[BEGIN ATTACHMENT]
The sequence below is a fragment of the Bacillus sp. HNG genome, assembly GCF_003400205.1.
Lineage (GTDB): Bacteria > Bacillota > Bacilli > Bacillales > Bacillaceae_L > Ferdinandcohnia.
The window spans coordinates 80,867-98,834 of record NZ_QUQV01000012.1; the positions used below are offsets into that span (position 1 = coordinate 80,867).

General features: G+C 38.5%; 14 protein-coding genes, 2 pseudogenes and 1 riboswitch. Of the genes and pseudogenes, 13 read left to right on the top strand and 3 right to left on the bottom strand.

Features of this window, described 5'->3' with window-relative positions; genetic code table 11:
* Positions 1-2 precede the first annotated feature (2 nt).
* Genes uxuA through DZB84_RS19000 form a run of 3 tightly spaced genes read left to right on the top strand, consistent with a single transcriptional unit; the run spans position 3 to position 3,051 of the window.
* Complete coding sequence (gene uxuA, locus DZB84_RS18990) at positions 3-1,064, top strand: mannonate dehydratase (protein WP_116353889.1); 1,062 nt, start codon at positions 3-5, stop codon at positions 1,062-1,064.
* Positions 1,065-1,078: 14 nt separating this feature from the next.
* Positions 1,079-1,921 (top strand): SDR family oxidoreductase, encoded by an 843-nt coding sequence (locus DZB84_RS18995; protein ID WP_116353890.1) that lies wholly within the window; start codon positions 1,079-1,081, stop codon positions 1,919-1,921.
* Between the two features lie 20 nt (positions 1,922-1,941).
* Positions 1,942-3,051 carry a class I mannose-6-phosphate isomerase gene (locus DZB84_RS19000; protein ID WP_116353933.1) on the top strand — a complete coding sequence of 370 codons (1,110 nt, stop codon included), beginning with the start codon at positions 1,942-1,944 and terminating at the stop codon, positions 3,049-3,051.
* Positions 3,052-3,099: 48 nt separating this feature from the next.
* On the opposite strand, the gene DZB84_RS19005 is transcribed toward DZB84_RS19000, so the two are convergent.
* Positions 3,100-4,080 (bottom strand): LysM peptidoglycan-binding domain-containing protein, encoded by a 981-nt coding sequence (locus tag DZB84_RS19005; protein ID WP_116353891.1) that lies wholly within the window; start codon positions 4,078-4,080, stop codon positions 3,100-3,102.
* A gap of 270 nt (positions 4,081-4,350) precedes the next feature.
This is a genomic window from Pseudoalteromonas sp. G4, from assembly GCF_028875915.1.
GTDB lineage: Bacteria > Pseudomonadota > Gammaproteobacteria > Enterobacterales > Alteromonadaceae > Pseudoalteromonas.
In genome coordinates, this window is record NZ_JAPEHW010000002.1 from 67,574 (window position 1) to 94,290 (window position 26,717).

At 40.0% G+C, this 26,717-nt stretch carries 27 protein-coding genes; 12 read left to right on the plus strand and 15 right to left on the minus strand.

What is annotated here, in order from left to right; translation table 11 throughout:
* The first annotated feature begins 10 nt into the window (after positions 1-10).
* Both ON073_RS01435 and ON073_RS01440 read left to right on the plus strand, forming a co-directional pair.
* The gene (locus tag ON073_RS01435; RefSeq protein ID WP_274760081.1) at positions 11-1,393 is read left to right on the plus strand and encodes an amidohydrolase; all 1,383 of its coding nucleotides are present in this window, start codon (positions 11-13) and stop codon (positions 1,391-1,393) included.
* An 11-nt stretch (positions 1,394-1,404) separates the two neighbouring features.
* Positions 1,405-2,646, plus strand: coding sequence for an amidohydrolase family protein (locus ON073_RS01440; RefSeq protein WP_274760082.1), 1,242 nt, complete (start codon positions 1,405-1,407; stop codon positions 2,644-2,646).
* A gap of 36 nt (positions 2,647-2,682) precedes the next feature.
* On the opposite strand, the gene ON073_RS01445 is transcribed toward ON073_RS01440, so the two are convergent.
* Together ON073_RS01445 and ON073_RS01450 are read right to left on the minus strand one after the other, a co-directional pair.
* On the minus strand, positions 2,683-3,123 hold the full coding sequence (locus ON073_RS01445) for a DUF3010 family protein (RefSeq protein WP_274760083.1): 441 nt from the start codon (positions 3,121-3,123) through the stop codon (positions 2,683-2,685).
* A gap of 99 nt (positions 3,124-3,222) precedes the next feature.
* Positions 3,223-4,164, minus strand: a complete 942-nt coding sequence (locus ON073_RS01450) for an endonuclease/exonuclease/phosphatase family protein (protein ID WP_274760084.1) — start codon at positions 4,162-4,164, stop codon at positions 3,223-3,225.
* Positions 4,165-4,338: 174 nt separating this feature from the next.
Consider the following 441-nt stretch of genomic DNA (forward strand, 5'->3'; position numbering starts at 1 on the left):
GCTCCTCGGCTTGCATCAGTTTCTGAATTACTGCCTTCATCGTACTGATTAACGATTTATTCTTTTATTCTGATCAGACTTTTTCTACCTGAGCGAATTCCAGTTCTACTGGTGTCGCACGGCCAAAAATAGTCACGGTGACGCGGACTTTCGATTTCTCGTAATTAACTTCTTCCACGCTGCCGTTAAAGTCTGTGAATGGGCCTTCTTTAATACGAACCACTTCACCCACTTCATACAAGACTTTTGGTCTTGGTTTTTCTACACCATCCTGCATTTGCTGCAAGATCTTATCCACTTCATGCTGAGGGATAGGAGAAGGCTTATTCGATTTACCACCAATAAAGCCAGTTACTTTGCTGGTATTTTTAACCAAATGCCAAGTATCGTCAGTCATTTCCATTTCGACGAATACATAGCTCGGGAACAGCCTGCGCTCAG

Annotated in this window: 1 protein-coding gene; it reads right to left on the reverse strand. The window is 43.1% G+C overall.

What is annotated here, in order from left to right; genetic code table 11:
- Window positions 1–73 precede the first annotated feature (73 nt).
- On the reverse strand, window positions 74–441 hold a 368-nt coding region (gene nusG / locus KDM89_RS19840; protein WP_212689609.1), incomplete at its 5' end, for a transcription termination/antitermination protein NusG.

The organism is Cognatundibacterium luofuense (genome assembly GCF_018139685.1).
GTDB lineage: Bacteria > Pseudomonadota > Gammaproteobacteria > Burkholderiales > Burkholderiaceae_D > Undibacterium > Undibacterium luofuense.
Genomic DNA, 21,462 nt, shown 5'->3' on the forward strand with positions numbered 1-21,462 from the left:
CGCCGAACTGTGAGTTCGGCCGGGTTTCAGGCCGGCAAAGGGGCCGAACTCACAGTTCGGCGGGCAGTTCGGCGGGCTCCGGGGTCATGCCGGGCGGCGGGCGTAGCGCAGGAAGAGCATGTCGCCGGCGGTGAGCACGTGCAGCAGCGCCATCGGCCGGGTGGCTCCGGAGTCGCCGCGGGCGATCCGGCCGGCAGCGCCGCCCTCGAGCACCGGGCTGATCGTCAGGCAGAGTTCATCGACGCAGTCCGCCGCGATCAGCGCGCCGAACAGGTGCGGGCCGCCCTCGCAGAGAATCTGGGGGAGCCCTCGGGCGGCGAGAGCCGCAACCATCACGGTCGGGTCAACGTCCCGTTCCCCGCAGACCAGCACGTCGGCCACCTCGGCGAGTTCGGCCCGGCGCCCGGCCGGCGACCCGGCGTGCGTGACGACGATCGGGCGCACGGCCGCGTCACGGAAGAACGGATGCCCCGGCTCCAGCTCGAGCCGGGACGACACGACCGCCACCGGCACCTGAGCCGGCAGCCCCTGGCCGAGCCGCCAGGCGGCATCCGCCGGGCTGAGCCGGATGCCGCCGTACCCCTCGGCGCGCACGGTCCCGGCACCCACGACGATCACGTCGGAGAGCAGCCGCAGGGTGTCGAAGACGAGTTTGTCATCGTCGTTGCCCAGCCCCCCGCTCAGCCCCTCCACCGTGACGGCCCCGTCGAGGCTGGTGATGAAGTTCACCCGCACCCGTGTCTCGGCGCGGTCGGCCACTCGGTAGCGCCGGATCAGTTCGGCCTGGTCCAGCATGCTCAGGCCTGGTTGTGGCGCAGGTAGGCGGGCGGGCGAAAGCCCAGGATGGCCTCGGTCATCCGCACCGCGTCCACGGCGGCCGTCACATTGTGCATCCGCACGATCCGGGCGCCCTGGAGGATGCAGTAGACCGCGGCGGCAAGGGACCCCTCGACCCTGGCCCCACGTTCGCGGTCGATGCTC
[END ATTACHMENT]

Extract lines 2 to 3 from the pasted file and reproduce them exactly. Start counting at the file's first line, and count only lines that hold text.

Lineage (GTDB): Bacteria > Bacillota > Bacilli > Bacillales > Bacillaceae_L > Ferdinandcohnia.
The window spans coordinates 80,867-98,834 of record NZ_QUQV01000012.1; the positions used below are offsets into that span (position 1 = coordinate 80,867).